People that didn't think the PSP was capable of better-than-PS2 quality graphics are going to have to eat crow when they see Daxter. Ready At Dawn has come up with an engine that can handle the same lengthy sight distances, large-poly models, and constantly-spooling levels as Jak's PS2 adventures, and has somehow managed to upgrade the texture quality and detail in the process. The storage area beneath Krew's bar is a twisty, tunnel-filled place, but we were awed on many occasions at how far upward we could see when taking advantage of the first-person camera view. The sheer volume of details evident in the environment is stunning. While the storage area is mostly outfitted with kegs and boxes, and the architecture primarily resembles 1500's classic dilapidated inn, what struck us was just how many different types of kegs, boxes, fallen beams, furnaces, and other props have been placed in the environment. There's just so much to see and do. "Interesting environments" is what we'd call them, when you take into account all of that detail and consider the fact that Daxter can climb many of the walls and crawl into various nooks in the environment.
Daxter and his enemies are a treat to gaze at too. We've always known that Daxter is a smoothly animated, colorful little ottsel, but the bad boys making this game have somehow managed to throw extra polygons into the character, giving him the same furry look that he previously only had in the PS2 games' cutscenes. His various flyswatter combos are a hoot to watch. Unfortunately, there were only a pair of enemies present in the demo levels–a spider and an arachnid reminiscent of Starship Troopers –but they were all nicely animated. The engine doesn't seem to have a problem with a half-dozen of them visible at one time either, even when they're crowded around Daxter and doling him some serious hurt.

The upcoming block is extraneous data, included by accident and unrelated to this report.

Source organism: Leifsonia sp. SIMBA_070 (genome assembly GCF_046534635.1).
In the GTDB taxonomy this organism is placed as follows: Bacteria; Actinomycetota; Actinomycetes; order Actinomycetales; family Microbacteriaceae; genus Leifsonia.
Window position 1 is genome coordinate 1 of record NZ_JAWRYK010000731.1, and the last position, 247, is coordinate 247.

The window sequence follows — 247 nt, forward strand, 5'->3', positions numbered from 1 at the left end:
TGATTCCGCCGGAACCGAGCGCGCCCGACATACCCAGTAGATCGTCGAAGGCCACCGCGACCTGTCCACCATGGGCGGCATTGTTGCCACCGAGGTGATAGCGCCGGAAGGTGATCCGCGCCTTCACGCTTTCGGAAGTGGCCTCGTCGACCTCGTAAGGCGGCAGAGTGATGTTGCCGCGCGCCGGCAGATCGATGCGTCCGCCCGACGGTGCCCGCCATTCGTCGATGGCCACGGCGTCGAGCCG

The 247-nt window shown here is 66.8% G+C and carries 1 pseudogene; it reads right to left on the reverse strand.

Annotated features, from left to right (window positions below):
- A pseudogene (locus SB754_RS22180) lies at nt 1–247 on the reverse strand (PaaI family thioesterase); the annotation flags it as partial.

Like most early demos, the one we received can really only be taken as a proof-of-concept more than an indicator of how the final game will turn out. Obviously, the graphics are going to set a new standard for the PSP. That's a very exciting prospect. The levels in the demo, though, while enjoyable to look at, are uninteresting from the perspective of gameplay. Of course, Daxter doesn't have all of his swatter combos or spray can upgrades in the demo, and there were only a few enemies to interact with, so we're hopeful that the final game will prove more engaging with the variety that those embellishments should provide.
Again, Daxter (minus Jak) for the PSP ships March 21st.